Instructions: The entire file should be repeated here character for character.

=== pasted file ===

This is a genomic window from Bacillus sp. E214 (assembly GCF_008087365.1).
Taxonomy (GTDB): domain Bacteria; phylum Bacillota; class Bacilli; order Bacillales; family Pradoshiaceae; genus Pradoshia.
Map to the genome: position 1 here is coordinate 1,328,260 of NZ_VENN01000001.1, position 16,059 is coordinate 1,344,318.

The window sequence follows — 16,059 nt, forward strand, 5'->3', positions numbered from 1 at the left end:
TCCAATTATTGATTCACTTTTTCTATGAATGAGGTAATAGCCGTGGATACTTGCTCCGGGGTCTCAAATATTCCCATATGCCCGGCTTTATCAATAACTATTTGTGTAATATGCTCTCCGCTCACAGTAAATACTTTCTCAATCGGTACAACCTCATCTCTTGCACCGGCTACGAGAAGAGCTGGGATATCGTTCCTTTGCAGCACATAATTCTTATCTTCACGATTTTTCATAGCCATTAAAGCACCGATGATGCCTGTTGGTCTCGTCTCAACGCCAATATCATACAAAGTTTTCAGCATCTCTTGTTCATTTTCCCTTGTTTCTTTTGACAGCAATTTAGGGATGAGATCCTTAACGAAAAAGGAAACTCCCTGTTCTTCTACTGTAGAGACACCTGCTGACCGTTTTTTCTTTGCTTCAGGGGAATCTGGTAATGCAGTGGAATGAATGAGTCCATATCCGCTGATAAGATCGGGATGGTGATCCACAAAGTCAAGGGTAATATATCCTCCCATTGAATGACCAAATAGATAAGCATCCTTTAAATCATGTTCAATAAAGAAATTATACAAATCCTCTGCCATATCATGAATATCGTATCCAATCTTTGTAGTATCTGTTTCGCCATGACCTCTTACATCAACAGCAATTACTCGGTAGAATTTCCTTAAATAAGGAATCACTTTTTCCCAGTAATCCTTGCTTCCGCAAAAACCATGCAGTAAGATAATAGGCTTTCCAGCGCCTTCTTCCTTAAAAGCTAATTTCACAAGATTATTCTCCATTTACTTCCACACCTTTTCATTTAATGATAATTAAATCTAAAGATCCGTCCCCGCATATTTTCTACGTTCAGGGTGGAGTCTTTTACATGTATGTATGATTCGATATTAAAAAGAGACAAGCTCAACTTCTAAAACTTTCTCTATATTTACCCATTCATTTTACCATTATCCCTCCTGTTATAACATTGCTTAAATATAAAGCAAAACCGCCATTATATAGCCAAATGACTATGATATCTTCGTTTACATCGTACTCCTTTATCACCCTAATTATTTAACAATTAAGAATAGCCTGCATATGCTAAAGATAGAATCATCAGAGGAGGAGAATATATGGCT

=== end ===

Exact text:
This is a genomic window from Bacillus sp. E214 (assembly GCF_008087365.1).
Taxonomy (GTDB): domain Bacteria; phylum Bacillota; class Bacilli; order Bacillales; family Pradoshiaceae; genus Pradoshia.
Map to the genome: position 1 here is coordinate 1,328,260 of NZ_VENN01000001.1, position 16,059 is coordinate 1,344,318.

The window sequence follows — 16,059 nt, forward strand, 5'->3', positions numbered from 1 at the left end:
TCCAATTATTGATTCACTTTTTCTATGAATGAGGTAATAGCCGTGGATACTTGCTCCGGGGTCTCAAATATTCCCATATGCCCGGCTTTATCAATAACTATTTGTGTAATATGCTCTCCGCTCACAGTAAATACTTTCTCAATCGGTACAACCTCATCTCTTGCACCGGCTACGAGAAGAGCTGGGATATCGTTCCTTTGCAGCACATAATTCTTATCTTCACGATTTTTCATAGCCATTAAAGCACCGATGATGCCTGTTGGTCTCGTCTCAACGCCAATATCATACAAAGTTTTCAGCATCTCTTGTTCATTTTCCCTTGTTTCTTTTGACAGCAATTTAGGGATGAGATCCTTAACGAAAAAGGAAACTCCCTGTTCTTCTACTGTAGAGACACCTGCTGACCGTTTTTTCTTTGCTTCAGGGGAATCTGGTAATGCAGTGGAATGAATGAGTCCATATCCGCTGATAAGATCGGGATGGTGATCCACAAAGTCAAGGGTAATATATCCTCCCATTGAATGACCAAATAGATAAGCATCCTTTAAATCATGTTCAATAAAGAAATTATACAAATCCTCTGCCATATCATGAATATCGTATCCAATCTTTGTAGTATCTGTTTCGCCATGACCTCTTACATCAACAGCAATTACTCGGTAGAATTTCCTTAAATAAGGAATCACTTTTTCCCAGTAATCCTTGCTTCCGCAAAAACCATGCAGTAAGATAATAGGCTTTCCAGCGCCTTCTTCCTTAAAAGCTAATTTCACAAGATTATTCTCCATTTACTTCCACACCTTTTCATTTAATGATAATTAAATCTAAAGATCCGTCCCCGCATATTTTCTACGTTCAGGGTGGAGTCTTTTACATGTATGTATGATTCGATATTAAAAAGAGACAAGCTCAACTTCTAAAACTTTCTCTATATTTACCCATTCATTTTACCATTATCCCTCCTGTTATAACATTGCTTAAATATAAAGCAAAACCGCCATTATATAGCCAAATGACTATGATATCTTCGTTTACATCGTACTCCTTTATCACCCTAATTATTTAACAATTAAGAATAGCCTGCATATGCTAAAGATAGAATCATCAGAGGAGGAGAATATATGGCT